In light of the evidence presented to the circuit court, we are of the opinion
that the lower court abused its discretion by not thoroughly considering Ms. Wright's
request for relief pursuant to Rule 60(a). To support her contention that she had timely filed
her complaint, Ms. Wright presented a memorandum memorializing the filing of the
complaint which her counsel had dated on August 7, 2002, when he allegedly mailed the
complaint to the Monroe County Circuit Clerk's Office.
Furthermore, it is widely accepted that, in general, public officers fulfill their official duties according to the requirements of their office. This is so because [t]he presumption that public officers discharge their duties in a regular and proper manner is a strong presumption compelled first by experience and second by society's interest in avoiding frivolous litigation over technicalities. Syl. pt. 2, Roe v. M & R Pipeliners, Inc., 157 W. Va. 611, 202 S.E.2d 816 (1973). Accord Syl. pt. 2, Winston v. Wood, 190 W. Va. 194, 437 S.E.2d 767 (1993) (per curiam). In this regard, Ms. Wright tendered an affidavit of the circuit court clerk wherein the clerk averred that she received for filing in this office a Complaint & Memorandum in the above-styled case. I feel that I honestly received this complaint in a timely manner, however the date-stamp was inadvertently omitted on the day of arrival.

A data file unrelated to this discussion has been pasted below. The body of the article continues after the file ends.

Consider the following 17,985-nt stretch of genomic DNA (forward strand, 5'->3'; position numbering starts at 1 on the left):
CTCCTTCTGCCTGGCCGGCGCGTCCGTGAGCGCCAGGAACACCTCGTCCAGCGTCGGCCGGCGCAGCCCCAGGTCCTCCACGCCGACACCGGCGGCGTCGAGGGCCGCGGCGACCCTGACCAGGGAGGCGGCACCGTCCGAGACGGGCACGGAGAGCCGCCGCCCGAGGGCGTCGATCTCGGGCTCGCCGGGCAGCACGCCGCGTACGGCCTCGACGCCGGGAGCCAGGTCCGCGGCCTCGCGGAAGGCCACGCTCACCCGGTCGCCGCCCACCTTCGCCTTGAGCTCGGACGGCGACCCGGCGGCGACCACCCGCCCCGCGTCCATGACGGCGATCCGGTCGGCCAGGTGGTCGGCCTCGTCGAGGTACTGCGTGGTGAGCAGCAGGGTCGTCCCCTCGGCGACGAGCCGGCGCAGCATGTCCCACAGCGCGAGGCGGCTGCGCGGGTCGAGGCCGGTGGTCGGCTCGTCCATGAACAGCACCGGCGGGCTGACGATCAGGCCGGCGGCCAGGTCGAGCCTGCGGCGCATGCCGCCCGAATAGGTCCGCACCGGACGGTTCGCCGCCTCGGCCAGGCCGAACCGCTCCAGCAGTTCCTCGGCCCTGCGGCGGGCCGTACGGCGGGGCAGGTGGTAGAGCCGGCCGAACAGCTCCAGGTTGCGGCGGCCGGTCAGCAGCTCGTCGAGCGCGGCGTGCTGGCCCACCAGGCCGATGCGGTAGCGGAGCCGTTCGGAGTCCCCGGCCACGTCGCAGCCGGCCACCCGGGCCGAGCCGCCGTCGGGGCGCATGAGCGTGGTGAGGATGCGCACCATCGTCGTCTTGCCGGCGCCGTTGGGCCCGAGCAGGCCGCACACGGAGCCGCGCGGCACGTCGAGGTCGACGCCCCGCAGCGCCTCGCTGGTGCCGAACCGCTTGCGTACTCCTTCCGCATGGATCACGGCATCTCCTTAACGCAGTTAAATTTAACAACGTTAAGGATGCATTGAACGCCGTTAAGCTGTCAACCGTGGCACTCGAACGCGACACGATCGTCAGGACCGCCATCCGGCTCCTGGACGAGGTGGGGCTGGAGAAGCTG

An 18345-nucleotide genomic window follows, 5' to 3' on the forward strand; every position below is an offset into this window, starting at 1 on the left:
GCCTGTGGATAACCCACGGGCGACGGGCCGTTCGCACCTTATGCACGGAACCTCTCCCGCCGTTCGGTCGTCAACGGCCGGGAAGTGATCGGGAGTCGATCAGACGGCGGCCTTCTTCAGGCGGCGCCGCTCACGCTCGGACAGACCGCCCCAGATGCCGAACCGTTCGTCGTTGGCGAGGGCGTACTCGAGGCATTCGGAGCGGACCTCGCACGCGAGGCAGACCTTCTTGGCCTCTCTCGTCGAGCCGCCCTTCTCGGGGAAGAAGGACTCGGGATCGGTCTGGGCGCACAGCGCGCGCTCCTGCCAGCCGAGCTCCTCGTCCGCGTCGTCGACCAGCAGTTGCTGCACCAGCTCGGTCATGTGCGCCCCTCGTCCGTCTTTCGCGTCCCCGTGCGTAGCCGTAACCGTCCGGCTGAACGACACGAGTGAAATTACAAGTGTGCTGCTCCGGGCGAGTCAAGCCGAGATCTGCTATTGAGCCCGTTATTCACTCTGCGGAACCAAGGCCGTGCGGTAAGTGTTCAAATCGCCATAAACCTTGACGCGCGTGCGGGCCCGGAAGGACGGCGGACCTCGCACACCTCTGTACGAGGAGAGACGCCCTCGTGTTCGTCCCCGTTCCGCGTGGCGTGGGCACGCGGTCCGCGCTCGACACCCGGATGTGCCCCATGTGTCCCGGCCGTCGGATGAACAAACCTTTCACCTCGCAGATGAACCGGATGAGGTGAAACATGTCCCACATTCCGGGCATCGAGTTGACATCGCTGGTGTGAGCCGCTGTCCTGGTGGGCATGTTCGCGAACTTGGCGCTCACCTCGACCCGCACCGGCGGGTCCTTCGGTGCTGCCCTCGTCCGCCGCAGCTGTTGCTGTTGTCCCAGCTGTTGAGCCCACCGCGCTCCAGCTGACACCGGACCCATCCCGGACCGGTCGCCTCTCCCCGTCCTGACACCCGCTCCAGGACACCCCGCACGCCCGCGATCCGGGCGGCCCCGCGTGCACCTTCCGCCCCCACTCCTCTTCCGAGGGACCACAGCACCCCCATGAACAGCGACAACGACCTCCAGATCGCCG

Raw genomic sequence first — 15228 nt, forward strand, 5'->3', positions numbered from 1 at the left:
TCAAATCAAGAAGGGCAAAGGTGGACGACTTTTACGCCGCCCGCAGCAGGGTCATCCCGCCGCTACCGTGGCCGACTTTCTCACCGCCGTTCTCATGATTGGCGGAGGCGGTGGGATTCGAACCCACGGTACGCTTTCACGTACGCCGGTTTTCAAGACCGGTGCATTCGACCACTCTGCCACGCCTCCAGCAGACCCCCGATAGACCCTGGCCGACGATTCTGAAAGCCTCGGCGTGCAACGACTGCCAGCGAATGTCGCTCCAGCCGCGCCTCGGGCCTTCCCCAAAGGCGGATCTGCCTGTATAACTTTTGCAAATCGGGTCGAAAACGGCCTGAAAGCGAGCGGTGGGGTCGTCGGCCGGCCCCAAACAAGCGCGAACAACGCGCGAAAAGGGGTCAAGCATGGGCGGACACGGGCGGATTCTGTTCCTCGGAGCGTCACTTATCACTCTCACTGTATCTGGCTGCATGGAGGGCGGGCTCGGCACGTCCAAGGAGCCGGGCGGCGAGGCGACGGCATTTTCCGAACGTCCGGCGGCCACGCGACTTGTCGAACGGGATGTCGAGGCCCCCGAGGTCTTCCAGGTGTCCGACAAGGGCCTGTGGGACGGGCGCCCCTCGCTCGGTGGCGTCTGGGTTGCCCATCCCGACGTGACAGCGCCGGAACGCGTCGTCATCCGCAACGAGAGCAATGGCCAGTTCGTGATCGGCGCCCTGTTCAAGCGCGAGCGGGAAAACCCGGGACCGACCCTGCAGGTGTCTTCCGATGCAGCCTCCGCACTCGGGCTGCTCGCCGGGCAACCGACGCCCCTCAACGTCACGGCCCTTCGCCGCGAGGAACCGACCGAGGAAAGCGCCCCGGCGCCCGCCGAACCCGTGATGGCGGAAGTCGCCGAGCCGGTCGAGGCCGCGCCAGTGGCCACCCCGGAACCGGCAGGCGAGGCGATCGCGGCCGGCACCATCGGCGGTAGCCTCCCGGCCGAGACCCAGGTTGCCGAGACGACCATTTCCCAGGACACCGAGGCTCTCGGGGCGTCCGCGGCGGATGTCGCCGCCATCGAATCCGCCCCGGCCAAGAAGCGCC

Based upon the persuasive evidence presented by Ms. Wright in defense of the defendants' motions to dismiss, we conclude that the proper remedy in this case is to direct the circuit court to reconsider whether the Circuit Clerk of Monroe County timely received Ms. Wright's complaint for filing before the statute of limitations had expired and whether the clerk's failure to earlier date-stamp Ms. Wright's complaint was a simple clerical error. Accordingly, we reverse the circuit court's order dismissing Ms. Wright's complaint as untimely filed and remand this case for the circuit court to reconsider the evidence presented by the parties. In addition to that evidence which is already a matter of record in this case, we also urge the circuit court to consider the actual testimony of the circuit court clerk as well as the date of Ms. Wright's check to the circuit clerk that was tendered as payment for the filing fees associated with her complaint and the date of the circuit clerk's bank slip depositing the same.
Reversed and Remanded.
Rule 3 of the West Virginia
Rules of Civil Procedure requires, in mandatory language, that a completed
civil case information statement accompany a complaint submitted to the circuit
clerk for filing. In the absence of a completed civil case information statement,
the clerk is without authority to file the complaint.
Syl. pt. 5, Cable v. Hatfield, 202 W. Va. 638, 505 S.E.2d 701 (1998).